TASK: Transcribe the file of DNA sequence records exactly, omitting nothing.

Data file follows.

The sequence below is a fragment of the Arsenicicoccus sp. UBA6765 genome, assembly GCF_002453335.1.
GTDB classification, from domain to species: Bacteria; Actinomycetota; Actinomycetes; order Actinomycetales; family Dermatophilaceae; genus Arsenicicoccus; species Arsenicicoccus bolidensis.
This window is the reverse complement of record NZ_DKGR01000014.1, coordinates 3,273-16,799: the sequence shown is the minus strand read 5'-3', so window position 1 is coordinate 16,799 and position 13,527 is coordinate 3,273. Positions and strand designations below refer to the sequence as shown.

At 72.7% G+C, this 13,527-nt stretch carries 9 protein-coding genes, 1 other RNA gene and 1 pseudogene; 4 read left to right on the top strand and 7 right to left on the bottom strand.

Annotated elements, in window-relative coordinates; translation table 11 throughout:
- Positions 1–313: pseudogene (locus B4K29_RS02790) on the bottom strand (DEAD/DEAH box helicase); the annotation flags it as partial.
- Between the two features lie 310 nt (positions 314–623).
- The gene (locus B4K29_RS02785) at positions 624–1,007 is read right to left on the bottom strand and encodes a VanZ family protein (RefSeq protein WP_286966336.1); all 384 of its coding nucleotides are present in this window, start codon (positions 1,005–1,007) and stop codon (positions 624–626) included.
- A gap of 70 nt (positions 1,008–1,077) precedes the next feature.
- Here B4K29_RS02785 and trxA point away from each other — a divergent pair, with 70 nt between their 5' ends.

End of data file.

The sequence below is a fragment of the Arsenicicoccus sp. UBA6765 genome, assembly GCF_002453335.1.
GTDB classification, from domain to species: Bacteria; Actinomycetota; Actinomycetes; order Actinomycetales; family Dermatophilaceae; genus Arsenicicoccus; species Arsenicicoccus bolidensis.
This window is the reverse complement of record NZ_DKGR01000014.1, coordinates 3,273-16,799: the sequence shown is the minus strand read 5'-3', so window position 1 is coordinate 16,799 and position 13,527 is coordinate 3,273. Positions and strand designations below refer to the sequence as shown.

At 72.7% G+C, this 13,527-nt stretch carries 9 protein-coding genes, 1 other RNA gene and 1 pseudogene; 4 read left to right on the top strand and 7 right to left on the bottom strand.

Annotated elements, in window-relative coordinates; translation table 11 throughout:
- Positions 1–313: pseudogene (locus B4K29_RS02790) on the bottom strand (DEAD/DEAH box helicase); the annotation flags it as partial.
- Between the two features lie 310 nt (positions 314–623).
- The gene (locus B4K29_RS02785) at positions 624–1,007 is read right to left on the bottom strand and encodes a VanZ family protein (RefSeq protein WP_286966336.1); all 384 of its coding nucleotides are present in this window, start codon (positions 1,005–1,007) and stop codon (positions 624–626) included.
- A gap of 70 nt (positions 1,008–1,077) precedes the next feature.
- Here B4K29_RS02785 and trxA point away from each other — a divergent pair, with 70 nt between their 5' ends.